The computing giant said it's expanding its relationship with Red Hat to promote teaching of open-source, standards-based skills at different levels. The two organizations will help academic bodies generate job skills on Linux, as well as training on IBM software and servers. IBM said the partnership includes a range of higher education institutions, from large research universities to vocational schools.
In a related move, IBM said it would provide curriculum resources and training in open-source technologies at Sam M. Walton College of Business at the University of Arkansas. The training development is valued at $7 million this fiscal year with a potential for renewal for four years valued at $1.2 million per year, the company said. Technologies covered in the curriculum include database management on IBM's DB2 database software and mainframe-computing skills on an IBM zSeries eServer.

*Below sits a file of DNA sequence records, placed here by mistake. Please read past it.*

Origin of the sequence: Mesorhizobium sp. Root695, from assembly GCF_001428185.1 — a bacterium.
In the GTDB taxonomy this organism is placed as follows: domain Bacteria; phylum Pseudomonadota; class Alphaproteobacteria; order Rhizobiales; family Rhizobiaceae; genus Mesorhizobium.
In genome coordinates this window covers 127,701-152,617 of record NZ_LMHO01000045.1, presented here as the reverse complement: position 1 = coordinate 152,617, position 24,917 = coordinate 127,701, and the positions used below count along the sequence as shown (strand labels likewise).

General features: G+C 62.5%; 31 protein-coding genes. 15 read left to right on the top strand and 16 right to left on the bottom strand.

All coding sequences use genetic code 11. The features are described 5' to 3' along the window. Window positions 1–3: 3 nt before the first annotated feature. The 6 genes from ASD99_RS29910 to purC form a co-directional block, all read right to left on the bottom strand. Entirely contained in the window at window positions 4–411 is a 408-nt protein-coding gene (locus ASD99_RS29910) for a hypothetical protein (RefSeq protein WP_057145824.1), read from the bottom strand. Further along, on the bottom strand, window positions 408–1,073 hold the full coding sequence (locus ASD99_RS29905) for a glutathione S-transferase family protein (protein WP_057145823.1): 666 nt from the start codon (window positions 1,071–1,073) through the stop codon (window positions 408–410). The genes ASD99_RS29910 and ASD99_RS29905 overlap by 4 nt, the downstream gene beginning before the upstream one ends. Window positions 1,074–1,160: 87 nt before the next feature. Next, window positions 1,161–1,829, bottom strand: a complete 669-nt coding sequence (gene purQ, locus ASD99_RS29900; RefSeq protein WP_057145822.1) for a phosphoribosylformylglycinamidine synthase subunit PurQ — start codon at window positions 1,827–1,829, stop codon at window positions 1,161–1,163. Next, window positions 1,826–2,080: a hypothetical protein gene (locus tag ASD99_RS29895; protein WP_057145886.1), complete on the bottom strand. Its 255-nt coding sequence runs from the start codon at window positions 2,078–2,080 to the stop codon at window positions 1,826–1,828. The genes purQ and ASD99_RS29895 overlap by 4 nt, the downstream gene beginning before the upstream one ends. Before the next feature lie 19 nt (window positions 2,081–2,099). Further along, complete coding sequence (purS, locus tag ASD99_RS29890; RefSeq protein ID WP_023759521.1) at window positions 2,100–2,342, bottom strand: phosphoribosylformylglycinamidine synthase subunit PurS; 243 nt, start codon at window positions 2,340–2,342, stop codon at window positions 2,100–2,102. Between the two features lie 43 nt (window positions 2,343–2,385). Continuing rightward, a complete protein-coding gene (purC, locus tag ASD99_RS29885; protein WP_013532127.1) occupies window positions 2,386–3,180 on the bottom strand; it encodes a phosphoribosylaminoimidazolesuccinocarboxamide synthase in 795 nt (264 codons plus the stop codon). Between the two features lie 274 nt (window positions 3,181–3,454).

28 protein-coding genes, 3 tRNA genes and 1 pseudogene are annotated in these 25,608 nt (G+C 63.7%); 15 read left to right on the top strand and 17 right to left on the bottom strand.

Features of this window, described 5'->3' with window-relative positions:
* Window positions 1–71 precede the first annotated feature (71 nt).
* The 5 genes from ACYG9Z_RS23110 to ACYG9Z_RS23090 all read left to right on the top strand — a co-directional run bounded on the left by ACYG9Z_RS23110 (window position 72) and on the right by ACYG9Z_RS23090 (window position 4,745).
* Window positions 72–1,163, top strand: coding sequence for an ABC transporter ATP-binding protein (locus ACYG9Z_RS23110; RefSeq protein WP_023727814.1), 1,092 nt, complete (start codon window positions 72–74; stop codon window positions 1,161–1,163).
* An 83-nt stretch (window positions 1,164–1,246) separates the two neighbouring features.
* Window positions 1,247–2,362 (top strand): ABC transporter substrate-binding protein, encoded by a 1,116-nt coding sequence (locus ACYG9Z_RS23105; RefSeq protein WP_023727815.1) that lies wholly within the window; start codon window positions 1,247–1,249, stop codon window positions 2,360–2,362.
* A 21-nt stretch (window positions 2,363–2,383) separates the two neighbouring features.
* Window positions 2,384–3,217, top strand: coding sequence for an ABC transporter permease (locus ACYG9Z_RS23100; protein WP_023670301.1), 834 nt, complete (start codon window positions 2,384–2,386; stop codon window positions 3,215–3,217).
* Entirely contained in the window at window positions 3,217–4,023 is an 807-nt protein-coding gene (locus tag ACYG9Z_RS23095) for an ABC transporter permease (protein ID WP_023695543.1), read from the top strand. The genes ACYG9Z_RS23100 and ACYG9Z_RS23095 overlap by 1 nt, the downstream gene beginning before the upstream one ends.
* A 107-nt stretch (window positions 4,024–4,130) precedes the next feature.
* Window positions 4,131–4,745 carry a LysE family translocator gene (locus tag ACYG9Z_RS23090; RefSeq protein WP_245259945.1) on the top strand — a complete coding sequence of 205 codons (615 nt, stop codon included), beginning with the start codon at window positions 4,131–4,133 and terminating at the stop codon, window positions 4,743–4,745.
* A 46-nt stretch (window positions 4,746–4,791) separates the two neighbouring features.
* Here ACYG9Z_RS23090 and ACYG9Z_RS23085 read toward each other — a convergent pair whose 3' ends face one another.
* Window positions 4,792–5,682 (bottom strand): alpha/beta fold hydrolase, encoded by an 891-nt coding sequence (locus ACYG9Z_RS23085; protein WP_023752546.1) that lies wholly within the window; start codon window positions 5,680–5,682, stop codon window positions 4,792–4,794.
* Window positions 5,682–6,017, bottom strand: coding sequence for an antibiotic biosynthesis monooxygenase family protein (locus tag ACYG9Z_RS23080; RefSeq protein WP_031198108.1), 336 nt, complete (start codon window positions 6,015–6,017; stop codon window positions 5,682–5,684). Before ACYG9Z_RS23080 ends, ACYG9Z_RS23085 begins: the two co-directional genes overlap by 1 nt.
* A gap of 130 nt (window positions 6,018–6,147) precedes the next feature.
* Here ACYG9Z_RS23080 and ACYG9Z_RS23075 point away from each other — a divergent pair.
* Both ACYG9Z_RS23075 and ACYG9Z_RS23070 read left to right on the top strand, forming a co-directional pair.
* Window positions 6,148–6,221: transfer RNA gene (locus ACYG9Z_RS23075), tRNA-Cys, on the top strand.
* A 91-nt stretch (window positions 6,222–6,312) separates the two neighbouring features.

Big Blue also announced a new course, Services Sciences, Management and Engineering, designed to develop skills required for services-based economies. The course will be offered to different universities under the company's Academic Initiative, which is designed to help educators teach students open standards technology skills. The course will cover subjects such as computer science, operations research, industrial engineering, business strategy, management sciences, social and cognitive sciences, and legal sciences.